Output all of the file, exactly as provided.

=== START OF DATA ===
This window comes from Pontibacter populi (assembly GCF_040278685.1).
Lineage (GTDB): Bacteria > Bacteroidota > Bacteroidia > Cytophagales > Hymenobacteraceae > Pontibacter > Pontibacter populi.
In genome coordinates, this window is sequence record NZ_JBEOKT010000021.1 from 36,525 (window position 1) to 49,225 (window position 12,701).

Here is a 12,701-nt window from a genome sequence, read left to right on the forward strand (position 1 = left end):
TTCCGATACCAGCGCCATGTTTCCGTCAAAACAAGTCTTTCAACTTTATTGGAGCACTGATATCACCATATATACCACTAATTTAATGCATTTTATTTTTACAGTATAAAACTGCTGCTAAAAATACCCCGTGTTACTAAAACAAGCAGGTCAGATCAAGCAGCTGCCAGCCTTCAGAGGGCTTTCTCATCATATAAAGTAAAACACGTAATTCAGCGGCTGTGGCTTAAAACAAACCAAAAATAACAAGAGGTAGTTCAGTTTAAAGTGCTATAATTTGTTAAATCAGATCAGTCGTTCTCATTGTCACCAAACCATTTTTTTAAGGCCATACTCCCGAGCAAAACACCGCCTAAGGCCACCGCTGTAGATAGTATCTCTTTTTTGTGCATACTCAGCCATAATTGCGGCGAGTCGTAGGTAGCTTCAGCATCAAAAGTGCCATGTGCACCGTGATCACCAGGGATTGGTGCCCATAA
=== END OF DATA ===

This window comes from Pontibacter populi (assembly GCF_040278685.1).
Lineage (GTDB): Bacteria > Bacteroidota > Bacteroidia > Cytophagales > Hymenobacteraceae > Pontibacter > Pontibacter populi.
In genome coordinates, this window is sequence record NZ_JBEOKT010000021.1 from 36,525 (window position 1) to 49,225 (window position 12,701).

Here is a 12,701-nt window from a genome sequence, read left to right on the forward strand (position 1 = left end):
TTCCGATACCAGCGCCATGTTTCCGTCAAAACAAGTCTTTCAACTTTATTGGAGCACTGATATCACCATATATACCACTAATTTAATGCATTTTATTTTTACAGTATAAAACTGCTGCTAAAAATACCCCGTGTTACTAAAACAAGCAGGTCAGATCAAGCAGCTGCCAGCCTTCAGAGGGCTTTCTCATCATATAAAGTAAAACACGTAATTCAGCGGCTGTGGCTTAAAACAAACCAAAAATAACAAGAGGTAGTTCAGTTTAAAGTGCTATAATTTGTTAAATCAGATCAGTCGTTCTCATTGTCACCAAACCATTTTTTTAAGGCCATACTCCCGAGCAAAACACCGCCTAAGGCCACCGCTGTAGATAGTATCTCTTTTTTGTGCATACTCAGCCATAATTGCGGCGAGTCGTAGGTAGCTTCAGCATCAAAAGTGCCATGTGCACCGTGATCACCAGGGATTGGTGCCCATAA